Parasite by

This is not the first thing I remember. This is the first thing that I was told to remember; this is the memory that has been created for me by the hands and eyes and words of others.
–Mira Grant - Parasite - c.2013

Book 1 in the Parasitology series.
Sally Mitchell was in a car crash, suffered brain damage, but just as her family were about to agree to switching off the life-support she woke up. That was six years ago. Now Sally is Sal and she no longer remembers anything about her life before the accident. She has had to learn everything all over again, from talking to reading, to who her family, to manners and everything in between.
And that’s before we get to “the implant”.
I really enjoyed this book. If you liked Grant’s Newsflesh trilogy then you should pick this one up. I thought it was even better than Feed, although in many ways it is very different it has a similar feel to it. Feed was about the aftermaths of a zombie near-apocolyse. This is about the origins of a zombie-like rising. Set in the near future and about more than just the story.
The problem is I was so enjoying the read that I paid no attention to my progress and suddenly I was at 96% and then done! And Sal’s story has only just begun. I can’t really complain about that though, I knew it was the first book in a series when I started reading it.
Sal is what makes this story really come alive. She’s our first person narrator so if she wasn’t convincing the whole book would have fallen apart.  Luckily for the reader Sal was, to me, a great character. She’s naive and innocent on account of the whole, being on six years old, yet she is a grown adult struggling with that fact, and with her parents who don’t really know how to deal with her missing past either.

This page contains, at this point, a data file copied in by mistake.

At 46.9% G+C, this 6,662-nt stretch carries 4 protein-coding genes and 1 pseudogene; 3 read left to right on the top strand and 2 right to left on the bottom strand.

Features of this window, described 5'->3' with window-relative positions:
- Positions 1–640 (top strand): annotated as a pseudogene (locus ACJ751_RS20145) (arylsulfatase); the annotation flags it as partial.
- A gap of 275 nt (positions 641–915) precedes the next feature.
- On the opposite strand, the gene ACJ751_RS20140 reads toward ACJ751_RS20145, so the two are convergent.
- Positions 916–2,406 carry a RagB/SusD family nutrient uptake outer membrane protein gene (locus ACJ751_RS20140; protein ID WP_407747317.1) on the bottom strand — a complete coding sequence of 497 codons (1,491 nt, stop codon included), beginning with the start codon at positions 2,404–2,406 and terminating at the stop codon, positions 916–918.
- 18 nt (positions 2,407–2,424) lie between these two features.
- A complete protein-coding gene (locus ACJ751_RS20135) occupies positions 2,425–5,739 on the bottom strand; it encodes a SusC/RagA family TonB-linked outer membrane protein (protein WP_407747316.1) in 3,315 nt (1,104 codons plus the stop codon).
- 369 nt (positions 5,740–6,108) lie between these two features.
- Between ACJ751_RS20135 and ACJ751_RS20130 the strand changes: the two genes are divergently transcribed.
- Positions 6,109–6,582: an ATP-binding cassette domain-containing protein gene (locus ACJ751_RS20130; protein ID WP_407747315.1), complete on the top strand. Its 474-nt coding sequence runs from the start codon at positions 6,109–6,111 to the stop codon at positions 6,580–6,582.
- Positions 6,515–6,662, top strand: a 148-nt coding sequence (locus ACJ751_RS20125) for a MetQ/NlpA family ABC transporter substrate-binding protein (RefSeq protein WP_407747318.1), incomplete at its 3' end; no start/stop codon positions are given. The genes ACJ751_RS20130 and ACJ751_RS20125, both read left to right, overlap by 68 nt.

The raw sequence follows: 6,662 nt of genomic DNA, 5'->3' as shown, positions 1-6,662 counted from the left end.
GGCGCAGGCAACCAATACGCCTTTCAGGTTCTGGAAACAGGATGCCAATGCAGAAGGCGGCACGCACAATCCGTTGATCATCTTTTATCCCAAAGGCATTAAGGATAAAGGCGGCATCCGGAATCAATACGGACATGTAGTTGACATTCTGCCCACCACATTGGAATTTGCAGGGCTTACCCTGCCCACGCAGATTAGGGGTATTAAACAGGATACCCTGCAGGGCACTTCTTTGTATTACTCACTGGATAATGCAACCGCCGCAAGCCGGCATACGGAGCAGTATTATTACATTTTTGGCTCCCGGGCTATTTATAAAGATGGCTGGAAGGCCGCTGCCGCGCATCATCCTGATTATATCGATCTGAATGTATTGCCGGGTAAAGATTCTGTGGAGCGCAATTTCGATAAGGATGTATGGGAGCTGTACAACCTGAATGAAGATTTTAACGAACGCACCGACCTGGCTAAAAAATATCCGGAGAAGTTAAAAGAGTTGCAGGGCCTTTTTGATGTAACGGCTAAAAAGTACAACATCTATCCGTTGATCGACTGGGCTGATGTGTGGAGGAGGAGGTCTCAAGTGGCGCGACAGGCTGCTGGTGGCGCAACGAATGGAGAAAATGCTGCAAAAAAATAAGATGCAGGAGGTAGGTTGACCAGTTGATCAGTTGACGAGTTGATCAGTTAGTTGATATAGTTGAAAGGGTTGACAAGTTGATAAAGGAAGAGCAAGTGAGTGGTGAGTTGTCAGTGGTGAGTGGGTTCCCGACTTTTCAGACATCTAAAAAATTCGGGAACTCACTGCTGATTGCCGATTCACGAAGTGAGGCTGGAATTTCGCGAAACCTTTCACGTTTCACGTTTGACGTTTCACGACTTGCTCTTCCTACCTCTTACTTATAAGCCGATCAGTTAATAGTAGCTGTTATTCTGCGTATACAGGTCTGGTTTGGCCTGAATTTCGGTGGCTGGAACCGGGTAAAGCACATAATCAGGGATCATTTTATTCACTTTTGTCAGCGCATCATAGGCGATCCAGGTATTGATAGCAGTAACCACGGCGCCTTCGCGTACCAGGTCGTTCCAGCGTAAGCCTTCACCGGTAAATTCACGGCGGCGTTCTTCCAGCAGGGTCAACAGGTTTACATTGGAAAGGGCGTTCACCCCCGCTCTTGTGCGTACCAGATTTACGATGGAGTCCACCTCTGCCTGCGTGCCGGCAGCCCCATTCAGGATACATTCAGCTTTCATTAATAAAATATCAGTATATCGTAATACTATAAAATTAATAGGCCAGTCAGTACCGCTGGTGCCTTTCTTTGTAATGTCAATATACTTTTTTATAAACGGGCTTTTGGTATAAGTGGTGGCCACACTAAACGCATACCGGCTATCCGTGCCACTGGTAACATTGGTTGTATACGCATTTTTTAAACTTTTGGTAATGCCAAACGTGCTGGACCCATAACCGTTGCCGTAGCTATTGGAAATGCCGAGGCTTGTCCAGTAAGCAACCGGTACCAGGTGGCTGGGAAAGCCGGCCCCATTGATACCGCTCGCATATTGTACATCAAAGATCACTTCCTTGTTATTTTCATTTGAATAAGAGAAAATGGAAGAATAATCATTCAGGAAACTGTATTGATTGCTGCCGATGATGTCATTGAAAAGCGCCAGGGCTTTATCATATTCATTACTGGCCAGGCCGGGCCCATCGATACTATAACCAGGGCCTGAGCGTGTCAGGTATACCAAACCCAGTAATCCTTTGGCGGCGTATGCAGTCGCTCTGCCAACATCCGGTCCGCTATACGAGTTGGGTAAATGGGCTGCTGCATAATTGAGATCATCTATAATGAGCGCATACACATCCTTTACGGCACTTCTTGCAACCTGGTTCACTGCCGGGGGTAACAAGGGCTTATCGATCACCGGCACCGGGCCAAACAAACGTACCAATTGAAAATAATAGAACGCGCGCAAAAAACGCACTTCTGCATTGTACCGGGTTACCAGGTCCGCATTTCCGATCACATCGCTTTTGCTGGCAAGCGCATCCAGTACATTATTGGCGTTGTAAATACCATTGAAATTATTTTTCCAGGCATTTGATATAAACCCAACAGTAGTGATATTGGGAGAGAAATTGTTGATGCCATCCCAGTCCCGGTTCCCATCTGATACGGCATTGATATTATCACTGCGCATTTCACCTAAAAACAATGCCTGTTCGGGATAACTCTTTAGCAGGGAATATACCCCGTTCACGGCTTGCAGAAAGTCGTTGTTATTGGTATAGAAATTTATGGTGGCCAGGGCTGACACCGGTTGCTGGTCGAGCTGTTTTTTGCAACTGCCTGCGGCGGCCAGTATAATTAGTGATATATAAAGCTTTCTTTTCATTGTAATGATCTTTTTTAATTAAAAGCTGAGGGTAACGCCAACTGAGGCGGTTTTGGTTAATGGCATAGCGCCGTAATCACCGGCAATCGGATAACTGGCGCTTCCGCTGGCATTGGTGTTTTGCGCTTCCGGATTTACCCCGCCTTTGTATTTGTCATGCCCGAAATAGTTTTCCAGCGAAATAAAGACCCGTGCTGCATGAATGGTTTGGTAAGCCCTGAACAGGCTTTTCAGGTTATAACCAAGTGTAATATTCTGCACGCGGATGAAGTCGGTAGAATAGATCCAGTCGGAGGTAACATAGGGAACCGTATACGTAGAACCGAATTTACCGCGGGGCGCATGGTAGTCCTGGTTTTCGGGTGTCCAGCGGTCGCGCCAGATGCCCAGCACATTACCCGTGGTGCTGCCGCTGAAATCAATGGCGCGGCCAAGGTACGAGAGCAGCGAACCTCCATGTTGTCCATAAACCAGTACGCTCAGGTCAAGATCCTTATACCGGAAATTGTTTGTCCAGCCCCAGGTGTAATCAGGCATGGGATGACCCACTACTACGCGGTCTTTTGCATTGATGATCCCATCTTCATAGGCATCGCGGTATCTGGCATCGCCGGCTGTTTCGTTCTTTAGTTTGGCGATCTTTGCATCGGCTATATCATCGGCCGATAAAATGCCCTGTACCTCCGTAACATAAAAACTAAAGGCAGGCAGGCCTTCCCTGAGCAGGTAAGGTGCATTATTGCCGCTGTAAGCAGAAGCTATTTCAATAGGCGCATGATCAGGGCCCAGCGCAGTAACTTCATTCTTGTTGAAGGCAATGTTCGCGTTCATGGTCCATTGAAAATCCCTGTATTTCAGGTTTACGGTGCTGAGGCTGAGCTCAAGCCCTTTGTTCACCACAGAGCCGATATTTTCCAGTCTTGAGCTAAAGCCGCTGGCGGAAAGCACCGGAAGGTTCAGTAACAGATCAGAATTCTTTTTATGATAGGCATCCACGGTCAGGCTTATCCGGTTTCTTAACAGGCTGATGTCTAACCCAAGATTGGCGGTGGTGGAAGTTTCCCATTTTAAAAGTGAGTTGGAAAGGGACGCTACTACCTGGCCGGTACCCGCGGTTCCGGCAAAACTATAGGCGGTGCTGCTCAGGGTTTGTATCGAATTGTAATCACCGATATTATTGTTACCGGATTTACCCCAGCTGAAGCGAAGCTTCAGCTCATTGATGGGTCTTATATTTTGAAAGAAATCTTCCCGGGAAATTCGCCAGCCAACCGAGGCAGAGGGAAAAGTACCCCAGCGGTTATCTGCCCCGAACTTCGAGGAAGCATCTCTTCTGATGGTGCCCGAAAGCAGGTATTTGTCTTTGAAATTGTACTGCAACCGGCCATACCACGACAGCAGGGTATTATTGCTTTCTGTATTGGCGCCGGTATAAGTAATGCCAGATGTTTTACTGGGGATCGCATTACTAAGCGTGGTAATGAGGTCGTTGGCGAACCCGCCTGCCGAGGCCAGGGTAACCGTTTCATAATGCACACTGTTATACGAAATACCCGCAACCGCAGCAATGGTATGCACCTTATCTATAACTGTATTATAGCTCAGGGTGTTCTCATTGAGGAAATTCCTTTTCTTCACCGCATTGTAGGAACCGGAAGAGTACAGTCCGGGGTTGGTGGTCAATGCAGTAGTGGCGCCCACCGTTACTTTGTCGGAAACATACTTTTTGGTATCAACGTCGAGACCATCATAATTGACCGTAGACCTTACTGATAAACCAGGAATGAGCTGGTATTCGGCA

I haven’t even started with the whole parasite of the title yet, have I? And I’m not going to, apart from to say that it is an interesting take on the zombie genre. If it really is an addition to that genre, I”m not entirely sure yet.
I’m not quite sold on the character of Tansy though, if you’ve read the book I think you’ll know what I mean, unless you love her that is? What I am totally sold on is the picture book that is constantly referenced in the book. Can someone please actually write and illustrate it and then get it published. It sounds wonderfully creepy.

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2 Responses

  1. I have yet to read any Mira Grant/Seanen McGuire. I need to remedy that as I enjoy her a great deal on the SF Squeecast podcast. She is a passionate reader and is passionate about her passions, to overstate a point, and I admire that. This one caught my eye initially because I think the cover is quite clever. Nice to hear that it had you so sucked in you didn't realize you were almost done until it was too late.
    Carl V. Anderson´s last blog post ..Star Wars: Razor’s Edge ~Martha Wells

    • Fence says:

      Her Mira Grant ones are science fiction, so you could always line one up for the Sci-Fi experience :)

      I think the cover is great too.